Return to: Faculty of Native Studies
Admission and Transfer
For general University admission and transfer requirements, see Admission to Undergraduate Programs and General Admission Requirements . For specific information about admission to the Faculty of Native Studies, see Faculty of Native Studies .
Registration and Changes of Registration
Deadlines are strictly observed. See Undergraduate Application Procedures . For further information, see Registration .
- Student Responsibility: Students are responsible for the completeness and accuracy of their registration and for ensuring their programs are in accordance with degree specifications. Read the Calendar carefully, and if you are in doubt about the regulations pertaining to your program, please consult the Faculty office.
- Failure to “drop” a course: Students who do not formally withdraw from a course but who are absent from the final examination without excuse (see Final Examinations ) are given a mark of zero (0) on the final examination. The final grade in the course is then determined by combining the appropriately weighted term grade and the assigned zero in the final examination, the mathematical result rounded to the closest whole number. Students who register in a course but do not attend and do not formally withdraw receive a grade of F.
Also refer to Final Examinations and Academic Standing.
- Course Load Requirement: Normally, students in the Faculty of Native Studies take a full course load, i.e., ★30, during the Fall/Winter. In exceptional circumstances, and following completion of the first ★30, acceleration to the maximum of ★36 per Fall/Winter may be permitted. In the BA in Native Studies program, students are permitted to take less than a full course load.
- Letter of Permission: Following initial admission, students are expected to complete all remaining program requirements at the University of Alberta. For academically justifiable reasons such as planned participation in an Exchange or language Bursary program, or to partake in an international or cultural experience, it is possible to receive a Letter of Permission to take courses at another institution. To apply for a Letter of Permission students must:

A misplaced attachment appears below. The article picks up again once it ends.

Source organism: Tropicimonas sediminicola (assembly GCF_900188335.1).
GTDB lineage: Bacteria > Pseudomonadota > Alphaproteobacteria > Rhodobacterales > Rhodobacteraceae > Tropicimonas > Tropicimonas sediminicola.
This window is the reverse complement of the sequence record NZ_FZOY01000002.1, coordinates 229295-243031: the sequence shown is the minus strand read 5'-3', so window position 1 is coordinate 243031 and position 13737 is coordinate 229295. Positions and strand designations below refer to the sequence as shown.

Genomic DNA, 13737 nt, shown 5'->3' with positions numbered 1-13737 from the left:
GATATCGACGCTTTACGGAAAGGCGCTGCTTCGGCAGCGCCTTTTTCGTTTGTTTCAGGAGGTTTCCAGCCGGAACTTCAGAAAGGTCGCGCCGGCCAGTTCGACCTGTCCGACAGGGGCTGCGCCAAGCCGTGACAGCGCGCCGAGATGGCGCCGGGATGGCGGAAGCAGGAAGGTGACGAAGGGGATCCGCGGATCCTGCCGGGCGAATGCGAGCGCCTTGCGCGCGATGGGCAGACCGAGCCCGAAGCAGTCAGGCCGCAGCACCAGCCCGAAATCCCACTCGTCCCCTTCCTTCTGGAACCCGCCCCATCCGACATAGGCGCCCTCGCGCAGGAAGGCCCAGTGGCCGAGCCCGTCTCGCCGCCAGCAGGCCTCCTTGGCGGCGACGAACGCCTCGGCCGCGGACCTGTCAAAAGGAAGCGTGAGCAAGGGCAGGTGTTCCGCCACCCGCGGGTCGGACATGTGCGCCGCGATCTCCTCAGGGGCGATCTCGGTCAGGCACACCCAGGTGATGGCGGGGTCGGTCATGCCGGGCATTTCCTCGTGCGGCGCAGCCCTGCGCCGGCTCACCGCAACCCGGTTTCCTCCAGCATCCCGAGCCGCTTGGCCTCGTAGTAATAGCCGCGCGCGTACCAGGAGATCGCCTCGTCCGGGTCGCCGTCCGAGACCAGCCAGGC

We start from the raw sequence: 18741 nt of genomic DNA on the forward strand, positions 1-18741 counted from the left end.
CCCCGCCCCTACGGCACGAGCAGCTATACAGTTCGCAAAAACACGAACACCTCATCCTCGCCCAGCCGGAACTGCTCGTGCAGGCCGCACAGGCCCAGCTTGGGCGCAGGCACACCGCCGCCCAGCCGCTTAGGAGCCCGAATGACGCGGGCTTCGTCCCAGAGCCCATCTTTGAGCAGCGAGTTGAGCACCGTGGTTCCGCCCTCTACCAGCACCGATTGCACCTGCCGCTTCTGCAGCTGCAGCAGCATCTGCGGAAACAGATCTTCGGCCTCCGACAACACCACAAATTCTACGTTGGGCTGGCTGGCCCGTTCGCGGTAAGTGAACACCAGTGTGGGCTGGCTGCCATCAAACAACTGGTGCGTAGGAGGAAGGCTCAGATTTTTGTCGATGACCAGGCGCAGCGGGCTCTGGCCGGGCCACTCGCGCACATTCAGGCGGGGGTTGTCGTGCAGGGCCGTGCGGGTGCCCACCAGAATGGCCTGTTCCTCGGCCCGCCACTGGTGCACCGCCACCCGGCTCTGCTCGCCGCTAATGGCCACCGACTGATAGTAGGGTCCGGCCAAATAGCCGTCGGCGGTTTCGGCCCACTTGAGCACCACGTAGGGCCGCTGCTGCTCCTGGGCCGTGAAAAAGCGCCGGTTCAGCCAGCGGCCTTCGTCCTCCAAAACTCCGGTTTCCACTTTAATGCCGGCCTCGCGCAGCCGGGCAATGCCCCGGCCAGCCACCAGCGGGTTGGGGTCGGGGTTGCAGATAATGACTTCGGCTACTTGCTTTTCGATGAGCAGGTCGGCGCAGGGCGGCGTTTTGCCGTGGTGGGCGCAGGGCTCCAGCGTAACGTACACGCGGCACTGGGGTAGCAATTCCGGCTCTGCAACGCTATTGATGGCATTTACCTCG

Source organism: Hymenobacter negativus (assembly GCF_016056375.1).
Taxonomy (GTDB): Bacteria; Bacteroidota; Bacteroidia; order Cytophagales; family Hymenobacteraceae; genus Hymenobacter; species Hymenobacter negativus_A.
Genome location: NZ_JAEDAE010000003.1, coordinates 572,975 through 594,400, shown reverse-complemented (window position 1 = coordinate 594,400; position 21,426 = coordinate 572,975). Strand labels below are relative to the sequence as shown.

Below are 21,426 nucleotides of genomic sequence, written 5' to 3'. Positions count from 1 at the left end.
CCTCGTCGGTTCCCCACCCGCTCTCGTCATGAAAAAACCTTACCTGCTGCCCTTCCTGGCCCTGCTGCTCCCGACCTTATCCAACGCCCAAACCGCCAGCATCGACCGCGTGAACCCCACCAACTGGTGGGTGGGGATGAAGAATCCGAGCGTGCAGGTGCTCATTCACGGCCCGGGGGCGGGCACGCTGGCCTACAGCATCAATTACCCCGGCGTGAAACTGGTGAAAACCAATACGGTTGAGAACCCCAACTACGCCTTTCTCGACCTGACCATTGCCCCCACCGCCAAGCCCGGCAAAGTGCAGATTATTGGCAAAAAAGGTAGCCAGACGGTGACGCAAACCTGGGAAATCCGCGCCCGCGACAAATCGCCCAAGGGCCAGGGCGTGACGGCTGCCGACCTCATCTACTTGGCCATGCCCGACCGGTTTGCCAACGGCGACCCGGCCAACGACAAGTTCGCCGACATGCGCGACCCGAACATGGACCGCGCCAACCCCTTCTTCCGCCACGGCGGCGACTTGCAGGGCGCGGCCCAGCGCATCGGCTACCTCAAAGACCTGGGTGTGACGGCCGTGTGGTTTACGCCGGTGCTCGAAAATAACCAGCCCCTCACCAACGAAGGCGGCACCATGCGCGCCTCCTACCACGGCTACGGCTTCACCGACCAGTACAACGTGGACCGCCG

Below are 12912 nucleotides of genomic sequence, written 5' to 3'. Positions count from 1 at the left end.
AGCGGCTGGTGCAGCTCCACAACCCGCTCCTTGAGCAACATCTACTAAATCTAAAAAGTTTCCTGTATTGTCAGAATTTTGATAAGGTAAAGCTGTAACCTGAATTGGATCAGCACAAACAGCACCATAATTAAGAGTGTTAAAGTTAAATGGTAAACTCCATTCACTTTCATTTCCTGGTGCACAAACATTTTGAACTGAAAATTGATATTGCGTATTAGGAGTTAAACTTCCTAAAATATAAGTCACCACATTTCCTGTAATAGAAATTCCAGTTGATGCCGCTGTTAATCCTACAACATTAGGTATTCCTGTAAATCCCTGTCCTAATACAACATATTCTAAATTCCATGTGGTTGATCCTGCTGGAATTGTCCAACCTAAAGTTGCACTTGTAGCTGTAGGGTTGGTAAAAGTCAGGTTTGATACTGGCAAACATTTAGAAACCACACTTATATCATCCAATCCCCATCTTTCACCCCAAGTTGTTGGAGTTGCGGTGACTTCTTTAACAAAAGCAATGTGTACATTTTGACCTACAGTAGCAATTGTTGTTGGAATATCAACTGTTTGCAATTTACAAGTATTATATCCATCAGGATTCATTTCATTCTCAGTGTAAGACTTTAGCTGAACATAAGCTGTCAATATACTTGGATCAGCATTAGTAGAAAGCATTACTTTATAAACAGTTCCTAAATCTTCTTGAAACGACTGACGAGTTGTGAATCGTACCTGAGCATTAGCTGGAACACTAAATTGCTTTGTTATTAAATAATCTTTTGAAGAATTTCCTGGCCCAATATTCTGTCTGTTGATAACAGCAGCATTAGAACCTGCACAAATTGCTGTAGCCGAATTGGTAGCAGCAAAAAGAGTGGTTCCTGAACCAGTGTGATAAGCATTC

- Be eligible to register in a degree program in the Faculty of Native Studies; and
- Have successfully completed a minimum of ★24 at the University of Alberta; and
- Present “Satisfactory” academic standing (i.e., a FGPA of 2.0 or greater).
Approval will not be granted for requests where the student has already received the maximum allowable transfer courses (★60). The Faculty is not obligated to grant transfer credit unless a Letter of Permission was obtained in advance of studying elsewhere. Qualified students should contact the Academic Advisor at firstname.lastname@example.org, to apply for a Letter of Permission. Students who wish to apply for Exchange programs must obtain the appropriate forms from the appropriate office (usually the Education Abroad Program).
Classification and Selection of Courses
- Course Definitions
- Course Designation: Each course is designated by its computer abbreviation and a number.
- Units of Course Weight: A unit of course weight indicates the instructional credit assigned to a course and is designated by the ★ symbol after the course number and name. Units of course weight are used to measure the portion of the degree requirements and are also used in calculating a student’s Grade Point Average (GPA).
- Two-term course: A two-term course is a course with a course weight of ★6 that normally extends over two consecutive University terms.
- Term Course: A course with a weighting factor of less than six that normally extends over one University term.
- Senior Courses: Those courses numbered 200-599.
- Normal Course Load: A normal full academic course load is ★30 during Fall/Winter.
- Options: Courses taken from other Faculties approved for use by the Faculty in partial fulfillment of the Faculty’s graduation requirements.
- Courses Extra to the Degree: Courses successfully completed while registered in a program in the Faculty of Native Studies which are not used for degree credit are known as courses extra to degree. Such courses are, however, included in the assessment of academic standing. Students should inform the Faculty which courses they wish declared extra to degree.
- Junior English: ★6 of English at the 100-level, or ★3 100-level ENGL and ★3 Writing Studies (WRS). No more than ★6 of junior English, or equivalent, may be taken for credit. Students normally should take English in their first year.
- Native Studies Course Requirement: Students in the first two years (i.e., less than ★60 completed) of the BA in NS and of the Combined degrees in Education and in the BSc (ENCS) must take and complete at least one NS course in each Fall and Winter Term. The Faculty will cancel course registration in the add/delete period [see Refunds and Withdrawals (3) ] if there is no registration in a NS course.